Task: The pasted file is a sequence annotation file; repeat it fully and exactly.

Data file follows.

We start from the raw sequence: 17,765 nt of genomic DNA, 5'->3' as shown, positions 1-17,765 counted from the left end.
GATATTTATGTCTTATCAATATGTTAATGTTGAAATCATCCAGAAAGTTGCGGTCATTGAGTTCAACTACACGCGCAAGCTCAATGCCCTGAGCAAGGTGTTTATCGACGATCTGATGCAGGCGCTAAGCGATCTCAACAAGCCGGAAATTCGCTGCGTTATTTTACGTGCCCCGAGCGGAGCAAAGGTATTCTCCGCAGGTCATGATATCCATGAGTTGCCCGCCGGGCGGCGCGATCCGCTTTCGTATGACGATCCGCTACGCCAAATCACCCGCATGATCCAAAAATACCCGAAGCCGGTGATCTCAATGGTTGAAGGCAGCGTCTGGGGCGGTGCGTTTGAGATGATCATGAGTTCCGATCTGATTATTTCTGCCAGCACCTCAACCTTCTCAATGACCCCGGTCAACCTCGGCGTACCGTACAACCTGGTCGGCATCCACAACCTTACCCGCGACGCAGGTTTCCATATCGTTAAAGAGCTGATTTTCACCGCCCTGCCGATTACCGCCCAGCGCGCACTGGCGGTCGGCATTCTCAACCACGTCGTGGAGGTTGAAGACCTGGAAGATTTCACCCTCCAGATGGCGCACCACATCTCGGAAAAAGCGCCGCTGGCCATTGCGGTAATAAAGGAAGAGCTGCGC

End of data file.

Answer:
We start from the raw sequence: 17,765 nt of genomic DNA, 5'->3' as shown, positions 1-17,765 counted from the left end.
GATATTTATGTCTTATCAATATGTTAATGTTGAAATCATCCAGAAAGTTGCGGTCATTGAGTTCAACTACACGCGCAAGCTCAATGCCCTGAGCAAGGTGTTTATCGACGATCTGATGCAGGCGCTAAGCGATCTCAACAAGCCGGAAATTCGCTGCGTTATTTTACGTGCCCCGAGCGGAGCAAAGGTATTCTCCGCAGGTCATGATATCCATGAGTTGCCCGCCGGGCGGCGCGATCCGCTTTCGTATGACGATCCGCTACGCCAAATCACCCGCATGATCCAAAAATACCCGAAGCCGGTGATCTCAATGGTTGAAGGCAGCGTCTGGGGCGGTGCGTTTGAGATGATCATGAGTTCCGATCTGATTATTTCTGCCAGCACCTCAACCTTCTCAATGACCCCGGTCAACCTCGGCGTACCGTACAACCTGGTCGGCATCCACAACCTTACCCGCGACGCAGGTTTCCATATCGTTAAAGAGCTGATTTTCACCGCCCTGCCGATTACCGCCCAGCGCGCACTGGCGGTCGGCATTCTCAACCACGTCGTGGAGGTTGAAGACCTGGAAGATTTCACCCTCCAGATGGCGCACCACATCTCGGAAAAAGCGCCGCTGGCCATTGCGGTAATAAAGGAAGAGCTGCGC